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Armlet(S) (Bronze)

Site Name Pitkelloney

Classification Armlet(S) (Bronze)

Alternative Name(s) Drummond Castle; Muthill

Canmore ID 25348

Site Number NN81NE 9

NGR NN 86 16

NGR Description NN c. 86 16

Datum OSGB36 - NGR


Ordnance Survey licence number AC0000807262. All rights reserved.
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Administrative Areas

  • Council Perth And Kinross
  • Parish Muthill
  • Former Region Tayside
  • Former District Perth And Kinross
  • Former County Perthshire

Archaeology Notes

NN81NE 9 c. 86 16.

Two bronze armlets were found in 1837 on the farm of Pitkelloney a few hundred yards above the farm of Muthill and two miles from Drummond Castle. They were within a few feet of each other, and slightly covered with earth.

W Jerdan 1840

The armlets are in the British Museum (Reg. No: 38.7-14, 3 a and b). They are comparable with the pair from Castle Newe, Aberdeenshire (NJ31SE 3), which are of native north-British type, second century AD.

British Museum 1953

No further information.

Visited by OS (RD) 19 May 1967.

Two pairs of bronze armlets from Castle Newe (NJ31SE 3) and Drummond Castle (NN81NE 9) are held in the British Museum and form part of a group of some fifteen similar finds, almost all from Scotland. They were apparently cast flat by the cire perdue technique, and subsequently curved by annealing and hammering before consolidation and inlay decoration. The group has been tentatively assigned to between about 50 and 150 AD.

Scientific examination (n the British Museum Research Laboratory) of the Castle Newe and Drummond Castle examples has shown the inset decoration to be of glass and not enamel as previously thought. The bodies of all four armlets are of copper, zinc and tin allot with traces (probably fortuitous) of lead, silver, nickel and iron. The Castle Newe examples may be considered as bronzes and those from Drummond Castle as brasses. The chemical compositions of the Castle Newe pieces are sufficiently alike to suggest that they were cast from the same batch of metal, but this is not true of the Drummond Castle examples which display significant compositional differences. One of the latter (BM 38,7-14, 3a) was poorly cast and displays at least three casting flaws which were repaired by casting-in during the later stages of manufacture.

In all four cases, the process of fabrication apparently comprise (in sequence):

1. casting to (very roughly) U-shape, possibly with those parts of the design in highest relief indicated in the casting,

2. the rest of the design raised by repousse and chasing. There are signs of flow-over of metal and under-cutting at the crossover points in the X-shaped parts of the design and disturbed metal is associated with the oval-shaped protrusions, which were shown by metallographic examination to have a worked and annealed structure,

3. terminals bent round through roughly 45 degrees (as indicated by hammering-marks) and re-annealed.

Both the Drummond Castle armlets and one of the Castle Newe pair are inset with roundels containing yellow and red glass. The Drummond Castle settings consist of circular brass frames of semi-tubular section which surround the brass plate containing the glasses and are backed by iron plates, now almost entirely corroded. Each such structure is held together by brass rivets which pass through the frame to the back of the setting. The settings themselves are located over openings on the terminals of the armlets and are retained in position by a brass pin passing through a loop on the underside of an extension of the frame of the setting. The colourant and opacifier used in the yellow glasses of the Drummond Castle armlets was shown by X-ray diffraction to be cubic lead-tin oxide and the red glass was shown to be cuprite.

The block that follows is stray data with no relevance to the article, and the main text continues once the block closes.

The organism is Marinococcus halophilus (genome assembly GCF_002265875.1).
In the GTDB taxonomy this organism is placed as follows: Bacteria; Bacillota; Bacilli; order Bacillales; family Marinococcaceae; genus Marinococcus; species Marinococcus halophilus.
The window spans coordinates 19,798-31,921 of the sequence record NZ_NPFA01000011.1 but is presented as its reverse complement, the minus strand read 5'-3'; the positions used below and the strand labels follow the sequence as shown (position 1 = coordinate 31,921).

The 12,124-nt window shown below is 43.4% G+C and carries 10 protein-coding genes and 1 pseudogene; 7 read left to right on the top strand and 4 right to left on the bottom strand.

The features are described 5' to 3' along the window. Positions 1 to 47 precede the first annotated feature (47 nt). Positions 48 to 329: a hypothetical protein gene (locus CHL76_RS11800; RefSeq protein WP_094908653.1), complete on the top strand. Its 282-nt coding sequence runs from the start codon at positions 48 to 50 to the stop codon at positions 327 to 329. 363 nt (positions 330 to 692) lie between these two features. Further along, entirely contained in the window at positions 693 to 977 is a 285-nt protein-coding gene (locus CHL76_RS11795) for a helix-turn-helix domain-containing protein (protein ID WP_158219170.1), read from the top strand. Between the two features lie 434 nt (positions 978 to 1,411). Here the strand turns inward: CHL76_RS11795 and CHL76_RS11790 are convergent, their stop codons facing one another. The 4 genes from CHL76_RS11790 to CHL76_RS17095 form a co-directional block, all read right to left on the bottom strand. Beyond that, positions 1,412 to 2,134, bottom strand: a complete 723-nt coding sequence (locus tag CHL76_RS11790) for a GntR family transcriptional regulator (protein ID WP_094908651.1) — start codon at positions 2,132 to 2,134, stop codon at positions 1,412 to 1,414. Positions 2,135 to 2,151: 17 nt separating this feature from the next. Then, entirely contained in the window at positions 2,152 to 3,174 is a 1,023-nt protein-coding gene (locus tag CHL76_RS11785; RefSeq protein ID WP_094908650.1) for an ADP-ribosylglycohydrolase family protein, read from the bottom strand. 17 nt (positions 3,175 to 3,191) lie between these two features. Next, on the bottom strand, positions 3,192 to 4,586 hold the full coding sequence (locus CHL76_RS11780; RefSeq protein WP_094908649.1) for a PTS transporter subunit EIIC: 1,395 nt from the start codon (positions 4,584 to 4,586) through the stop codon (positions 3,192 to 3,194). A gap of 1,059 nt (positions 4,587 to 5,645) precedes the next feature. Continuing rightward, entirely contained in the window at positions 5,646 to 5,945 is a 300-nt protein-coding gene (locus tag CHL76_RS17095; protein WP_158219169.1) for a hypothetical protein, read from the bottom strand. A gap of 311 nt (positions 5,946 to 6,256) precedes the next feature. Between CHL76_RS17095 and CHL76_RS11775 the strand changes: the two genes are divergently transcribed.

The pair of armlets found in 1837 on the farm of Pitkellony near Drummond Castle under accession numbers BM 38, 7-14, 3a (no. 1) and BM 38, 7-14, 3b (no. 2) respectively; each measures 144mm in diameter.

No. 1 is of 'spiral' type, being formed from a spiral of half-round bronze bar. The coils are only joined along their edges by secondary blobs of metal, which have been run in. The lower bar starts a little way from one terminal, continues to form the margin of the opposite terminal and then runs back to the first terminal before returning to just before the end of the second terminal. The convex outsides of the bars are decorated with transverse lenticular mouldings, between which are either diagonal ridges flanked by raised semi-circles curving inwards or crossed ridges with a pair of small lenticular bosses flanking the junction. The terminals are decorated with a variant of the latter design, having lipped lenticular mouldings at the end. In the centre of each terminal is a medallion of red glass with a yellow cross, set in circular mounts formed of sheet-bronze tubes, which have extensions between the bars at the front of the armlet. At the back of each medallion is a layer of rust-like encrustation, and each mount is retained by a hook fastened over a thin rod lying across the main bars of the armlet. Inside the main bars are two rough patches of added metal.

No. 2 is similarly decorated and of comparable structure, except for a convex moulding with five transverse ribs which lies between (and external to) two of the main ribs. This moulding appears to be a separate piece of metal hooked over the end of one of the main bars.

J Brailsford 1975.


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